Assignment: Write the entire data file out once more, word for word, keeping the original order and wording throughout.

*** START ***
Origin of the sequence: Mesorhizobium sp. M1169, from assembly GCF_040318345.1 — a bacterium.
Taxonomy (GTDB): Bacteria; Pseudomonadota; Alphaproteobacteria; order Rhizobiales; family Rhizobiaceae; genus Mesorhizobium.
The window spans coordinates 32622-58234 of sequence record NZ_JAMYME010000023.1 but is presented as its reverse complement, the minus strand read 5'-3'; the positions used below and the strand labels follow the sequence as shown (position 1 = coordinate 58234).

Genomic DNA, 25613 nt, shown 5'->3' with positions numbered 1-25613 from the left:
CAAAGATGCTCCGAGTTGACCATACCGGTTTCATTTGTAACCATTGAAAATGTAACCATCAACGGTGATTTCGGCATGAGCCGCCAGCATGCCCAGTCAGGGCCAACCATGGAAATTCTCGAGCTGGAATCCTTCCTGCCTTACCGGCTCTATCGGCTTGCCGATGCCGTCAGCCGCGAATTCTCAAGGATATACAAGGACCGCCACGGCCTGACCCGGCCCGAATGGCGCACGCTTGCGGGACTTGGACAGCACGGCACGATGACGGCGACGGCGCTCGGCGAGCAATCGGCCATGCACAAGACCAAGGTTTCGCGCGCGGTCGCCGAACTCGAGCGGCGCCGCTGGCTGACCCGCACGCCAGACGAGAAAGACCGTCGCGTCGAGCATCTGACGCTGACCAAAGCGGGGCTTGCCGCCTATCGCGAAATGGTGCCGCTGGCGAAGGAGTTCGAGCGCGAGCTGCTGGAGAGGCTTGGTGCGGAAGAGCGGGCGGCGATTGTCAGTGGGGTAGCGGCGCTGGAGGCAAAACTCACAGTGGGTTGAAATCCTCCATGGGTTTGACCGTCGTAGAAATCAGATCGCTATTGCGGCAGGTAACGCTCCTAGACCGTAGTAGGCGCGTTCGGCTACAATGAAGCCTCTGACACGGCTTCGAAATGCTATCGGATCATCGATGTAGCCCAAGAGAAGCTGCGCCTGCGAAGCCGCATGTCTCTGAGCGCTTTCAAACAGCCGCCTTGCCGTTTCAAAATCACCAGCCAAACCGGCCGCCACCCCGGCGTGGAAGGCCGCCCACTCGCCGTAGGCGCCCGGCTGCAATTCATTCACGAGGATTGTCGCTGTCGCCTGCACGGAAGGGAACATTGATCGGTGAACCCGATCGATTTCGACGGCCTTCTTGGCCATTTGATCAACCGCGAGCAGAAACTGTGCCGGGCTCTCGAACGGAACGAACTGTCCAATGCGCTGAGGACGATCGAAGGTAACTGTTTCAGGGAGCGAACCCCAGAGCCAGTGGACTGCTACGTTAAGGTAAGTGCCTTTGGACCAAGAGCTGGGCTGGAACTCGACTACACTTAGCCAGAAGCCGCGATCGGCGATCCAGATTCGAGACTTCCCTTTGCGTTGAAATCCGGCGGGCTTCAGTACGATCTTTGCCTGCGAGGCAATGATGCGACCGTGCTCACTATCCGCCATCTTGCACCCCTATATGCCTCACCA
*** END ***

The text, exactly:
Origin of the sequence: Mesorhizobium sp. M1169, from assembly GCF_040318345.1 — a bacterium.
Taxonomy (GTDB): Bacteria; Pseudomonadota; Alphaproteobacteria; order Rhizobiales; family Rhizobiaceae; genus Mesorhizobium.
The window spans coordinates 32622-58234 of sequence record NZ_JAMYME010000023.1 but is presented as its reverse complement, the minus strand read 5'-3'; the positions used below and the strand labels follow the sequence as shown (position 1 = coordinate 58234).

Genomic DNA, 25613 nt, shown 5'->3' with positions numbered 1-25613 from the left:
CAAAGATGCTCCGAGTTGACCATACCGGTTTCATTTGTAACCATTGAAAATGTAACCATCAACGGTGATTTCGGCATGAGCCGCCAGCATGCCCAGTCAGGGCCAACCATGGAAATTCTCGAGCTGGAATCCTTCCTGCCTTACCGGCTCTATCGGCTTGCCGATGCCGTCAGCCGCGAATTCTCAAGGATATACAAGGACCGCCACGGCCTGACCCGGCCCGAATGGCGCACGCTTGCGGGACTTGGACAGCACGGCACGATGACGGCGACGGCGCTCGGCGAGCAATCGGCCATGCACAAGACCAAGGTTTCGCGCGCGGTCGCCGAACTCGAGCGGCGCCGCTGGCTGACCCGCACGCCAGACGAGAAAGACCGTCGCGTCGAGCATCTGACGCTGACCAAAGCGGGGCTTGCCGCCTATCGCGAAATGGTGCCGCTGGCGAAGGAGTTCGAGCGCGAGCTGCTGGAGAGGCTTGGTGCGGAAGAGCGGGCGGCGATTGTCAGTGGGGTAGCGGCGCTGGAGGCAAAACTCACAGTGGGTTGAAATCCTCCATGGGTTTGACCGTCGTAGAAATCAGATCGCTATTGCGGCAGGTAACGCTCCTAGACCGTAGTAGGCGCGTTCGGCTACAATGAAGCCTCTGACACGGCTTCGAAATGCTATCGGATCATCGATGTAGCCCAAGAGAAGCTGCGCCTGCGAAGCCGCATGTCTCTGAGCGCTTTCAAACAGCCGCCTTGCCGTTTCAAAATCACCAGCCAAACCGGCCGCCACCCCGGCGTGGAAGGCCGCCCACTCGCCGTAGGCGCCCGGCTGCAATTCATTCACGAGGATTGTCGCTGTCGCCTGCACGGAAGGGAACATTGATCGGTGAACCCGATCGATTTCGACGGCCTTCTTGGCCATTTGATCAACCGCGAGCAGAAACTGTGCCGGGCTCTCGAACGGAACGAACTGTCCAATGCGCTGAGGACGATCGAAGGTAACTGTTTCAGGGAGCGAACCCCAGAGCCAGTGGACTGCTACGTTAAGGTAAGTGCCTTTGGACCAAGAGCTGGGCTGGAACTCGACTACACTTAGCCAGAAGCCGCGATCGGCGATCCAGATTCGAGACTTCCCTTTGCGTTGAAATCCGGCGGGCTTCAGTACGATCTTTGCCTGCGAGGCAATGATGCGACCGTGCTCACTATCCGCCATCTTGCACCCCTATATGCCTCACCA